NOTICE: (Updated March 5, 2010)
Beginning December 19, 2009, Books 'N Border Collies will be posting but only intermittently while I pursue personal goals. I plan to share some reading I'm doing, but there will be no reviews. I will, however, be sharing my exploration of vegetarian cooking and the cookbooks and websites I use to educate myself. I hope you enjoy it!
Wednesday, October 21, 2009
The Joy of Reading Challenges
As the year winds down, even the most dedicated of Reading Challenge fanatics find it hard to push forward with those promises we made ourselves when our New Year's Resolutions were fresh and those challenges were so irresistible. With this in mind, I thought I would take a look back and share with you some of the things reading challenges have done for me.
I stumbled upon the world of book blogs in January of 2008 when I was looking for material to supplement my reading of classics. Searching randomly online, I started coming across various blogs and I was thrilled to find a community filled with people as passionate as I was about books and reading. Then I started seeing the posts about reading challenges. From blog to blog I followed links showing me the wonderful opportunities to join with others in an effort to work through our to-be-read piles, tackle intimidating classics, progress through lists of award winners or recommended reading, and stretch our reading boundaries beyond our comfort zones. I discovered that every reader had his or her own reasons for joining challenges. Some challenges assist in reaching specific goals such as reading the 1001 Books You Must Read Before You Die or exploring Japanese or Jewish Literature. Some are just plain fun to try to complete, such as the What's In a Name Challenge or the A-Z Challenge. There are readers who diligently plan their reading to complete the challenges for which they've signed up. There are readers who mostly enjoy making the lists for the challenges and actually completing them is entirely optional. No matter the goals or the level of commitment to finishing, everyone seemed to be having such a good time! I was hooked. My own blog, Books 'N Border Collies, was created within days so I could join in the fun.
I learned a lot in that first year about myself and my reading habits. First was that I can't follow a predetermined list of reading for more than a couple of weeks at most. After signing up for a number of challenges and gleefully creating my book lists for them, I found I had my entire year mapped out. It wasn't long before I was altering those lists almost daily. I learned I operate more efficiently when I have goal, but I need flexibility to reach it.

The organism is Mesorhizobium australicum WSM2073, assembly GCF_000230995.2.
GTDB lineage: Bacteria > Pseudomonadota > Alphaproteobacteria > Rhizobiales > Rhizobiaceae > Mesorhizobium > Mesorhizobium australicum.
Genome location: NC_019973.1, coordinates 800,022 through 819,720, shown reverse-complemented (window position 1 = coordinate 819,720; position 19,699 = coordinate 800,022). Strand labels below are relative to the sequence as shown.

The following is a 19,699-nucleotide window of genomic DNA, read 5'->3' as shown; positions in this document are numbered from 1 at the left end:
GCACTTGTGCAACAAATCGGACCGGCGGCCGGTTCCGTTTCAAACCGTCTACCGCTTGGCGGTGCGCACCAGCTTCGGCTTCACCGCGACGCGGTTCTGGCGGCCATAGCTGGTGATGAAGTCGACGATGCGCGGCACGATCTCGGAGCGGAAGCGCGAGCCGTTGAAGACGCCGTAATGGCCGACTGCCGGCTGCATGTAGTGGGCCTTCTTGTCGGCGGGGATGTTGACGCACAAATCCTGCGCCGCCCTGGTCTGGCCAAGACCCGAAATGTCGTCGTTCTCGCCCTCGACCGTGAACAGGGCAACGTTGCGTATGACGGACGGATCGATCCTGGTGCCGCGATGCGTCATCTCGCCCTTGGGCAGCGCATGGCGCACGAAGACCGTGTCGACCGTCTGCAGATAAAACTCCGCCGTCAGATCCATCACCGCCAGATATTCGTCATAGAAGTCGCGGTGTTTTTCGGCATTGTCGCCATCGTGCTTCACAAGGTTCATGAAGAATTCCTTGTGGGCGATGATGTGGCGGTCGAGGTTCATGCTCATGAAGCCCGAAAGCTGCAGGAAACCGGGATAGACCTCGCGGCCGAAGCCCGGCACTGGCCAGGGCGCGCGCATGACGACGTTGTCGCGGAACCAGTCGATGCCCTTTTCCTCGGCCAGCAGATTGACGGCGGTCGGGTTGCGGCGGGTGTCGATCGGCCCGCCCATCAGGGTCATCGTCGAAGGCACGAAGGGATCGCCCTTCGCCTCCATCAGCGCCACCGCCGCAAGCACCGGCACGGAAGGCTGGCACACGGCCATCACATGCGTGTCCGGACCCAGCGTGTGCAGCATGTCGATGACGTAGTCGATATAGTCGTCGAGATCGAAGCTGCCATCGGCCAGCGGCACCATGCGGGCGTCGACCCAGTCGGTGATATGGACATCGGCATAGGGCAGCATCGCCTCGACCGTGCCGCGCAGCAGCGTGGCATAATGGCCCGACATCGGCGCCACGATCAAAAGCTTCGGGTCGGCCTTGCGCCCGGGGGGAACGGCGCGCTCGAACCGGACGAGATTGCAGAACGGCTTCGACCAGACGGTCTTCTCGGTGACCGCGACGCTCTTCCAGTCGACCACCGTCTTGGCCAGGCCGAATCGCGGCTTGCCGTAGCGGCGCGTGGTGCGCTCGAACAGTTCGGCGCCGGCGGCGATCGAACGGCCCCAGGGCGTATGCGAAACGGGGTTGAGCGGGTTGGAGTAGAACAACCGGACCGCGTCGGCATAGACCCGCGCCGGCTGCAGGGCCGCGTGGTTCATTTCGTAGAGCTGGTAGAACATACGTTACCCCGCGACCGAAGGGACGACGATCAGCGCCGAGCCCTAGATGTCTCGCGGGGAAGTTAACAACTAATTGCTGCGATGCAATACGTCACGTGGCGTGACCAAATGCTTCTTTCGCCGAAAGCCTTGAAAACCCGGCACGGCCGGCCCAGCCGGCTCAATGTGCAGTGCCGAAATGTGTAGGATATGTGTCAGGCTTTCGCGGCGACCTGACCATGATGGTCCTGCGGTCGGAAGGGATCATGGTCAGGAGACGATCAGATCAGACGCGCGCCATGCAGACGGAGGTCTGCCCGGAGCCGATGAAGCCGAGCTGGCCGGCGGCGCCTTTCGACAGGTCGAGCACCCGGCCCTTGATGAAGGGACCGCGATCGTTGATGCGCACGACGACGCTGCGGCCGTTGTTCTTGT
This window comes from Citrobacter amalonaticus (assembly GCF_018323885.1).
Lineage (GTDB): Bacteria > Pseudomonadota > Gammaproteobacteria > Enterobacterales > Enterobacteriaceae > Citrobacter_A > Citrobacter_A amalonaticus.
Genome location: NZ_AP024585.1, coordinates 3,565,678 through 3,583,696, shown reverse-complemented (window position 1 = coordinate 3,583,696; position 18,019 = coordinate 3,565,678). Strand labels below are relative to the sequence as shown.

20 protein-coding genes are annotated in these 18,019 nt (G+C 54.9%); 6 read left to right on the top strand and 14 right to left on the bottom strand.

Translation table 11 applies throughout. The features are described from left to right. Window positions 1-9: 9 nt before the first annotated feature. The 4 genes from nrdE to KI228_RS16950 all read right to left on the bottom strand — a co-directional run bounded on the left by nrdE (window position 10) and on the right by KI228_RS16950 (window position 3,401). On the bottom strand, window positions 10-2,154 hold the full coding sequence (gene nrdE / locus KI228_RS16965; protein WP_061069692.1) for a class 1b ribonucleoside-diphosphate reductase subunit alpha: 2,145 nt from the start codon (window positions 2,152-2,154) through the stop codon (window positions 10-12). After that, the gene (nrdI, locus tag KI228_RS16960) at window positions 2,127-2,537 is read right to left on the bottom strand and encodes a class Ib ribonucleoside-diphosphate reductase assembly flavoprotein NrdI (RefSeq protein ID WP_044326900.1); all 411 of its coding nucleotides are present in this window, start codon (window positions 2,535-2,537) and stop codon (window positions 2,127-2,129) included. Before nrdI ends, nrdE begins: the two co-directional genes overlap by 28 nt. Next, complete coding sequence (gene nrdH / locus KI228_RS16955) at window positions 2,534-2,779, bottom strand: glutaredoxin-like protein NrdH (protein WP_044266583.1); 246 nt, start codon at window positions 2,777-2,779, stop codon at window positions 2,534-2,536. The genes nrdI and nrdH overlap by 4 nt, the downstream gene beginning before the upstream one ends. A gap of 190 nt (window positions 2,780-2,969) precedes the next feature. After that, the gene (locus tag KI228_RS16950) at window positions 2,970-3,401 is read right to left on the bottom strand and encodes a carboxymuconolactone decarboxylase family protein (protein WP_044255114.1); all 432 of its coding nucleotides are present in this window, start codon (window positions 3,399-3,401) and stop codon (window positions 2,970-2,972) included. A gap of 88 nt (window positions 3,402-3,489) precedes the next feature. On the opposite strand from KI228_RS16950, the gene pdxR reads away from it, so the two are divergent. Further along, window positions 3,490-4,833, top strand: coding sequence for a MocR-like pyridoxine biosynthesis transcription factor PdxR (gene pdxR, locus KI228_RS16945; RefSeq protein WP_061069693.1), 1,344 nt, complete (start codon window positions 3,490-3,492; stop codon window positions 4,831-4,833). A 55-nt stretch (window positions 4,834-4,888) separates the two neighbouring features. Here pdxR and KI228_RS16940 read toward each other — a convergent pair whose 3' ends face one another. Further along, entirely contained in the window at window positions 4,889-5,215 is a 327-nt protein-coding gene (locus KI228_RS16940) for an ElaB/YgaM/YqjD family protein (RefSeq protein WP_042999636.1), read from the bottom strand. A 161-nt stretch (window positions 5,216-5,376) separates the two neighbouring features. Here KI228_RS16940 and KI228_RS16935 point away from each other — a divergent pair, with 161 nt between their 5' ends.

Second, I learned that even the broadest reader has boundaries and comfort levels that can and should be challenged. I stuck to challenges that first year which I was fairly certain I would finish and within whose rules I knew I would find books that suited my tastes. Even so, I made discoveries that urged me to test myself the second year. The Art History, War Through the Generations, and Essay Challenges all ended up including books I loved that I would never have even looked at much less read if it had not been for the reading challenges. And the Dewey Decimal System Challenge opened my eyes to literary explorations that have made trips to the library an entirely new experience. Who knew I was capable of spending an entertaining hour in the Math and Technology sections? Certainly not me! And just try to pry me away from the Philosophy and Religion shelves. Go ahead. Try.
Third, I learned through the New Author Challenge that I have no problems at all picking up new-to-me writers. In fact, I have more issues trying to get through all the works of favorite authors because there are always dozens more on the horizon I can't wait to pick up. And since I am not a traveler, I've learned that writers from other countries and cultures are essential to assisting me in my understanding of the wider world.
Fourth, I learned that not reaching my reading goals is in no way a failure. Sometimes I'm not learning what I meant to learn, but I'm finding new and fascinating topics that I didn't know I was interested in. Or I'm discovering that a big project I had mapped out isn't nearly as easy to conduct as it sounded when I started. As long as I'm reading and learning, I'm bettering myself which helps me to better the world around me.
Reading challenges have made me a better reader and a more well-rounded person. They've helped me to understand the past, live in the present and think more productively about the future. They've made me more aware of the world beyond my personal experience. And if I never do another reading challenge again, I can take my new knowledge wherever my literary endeavors take me, face new authors, books and subjects boldly, and think to myself, "Cool! I could have used this for the Book Awards Challenge!"
Happy Reading, Everyone!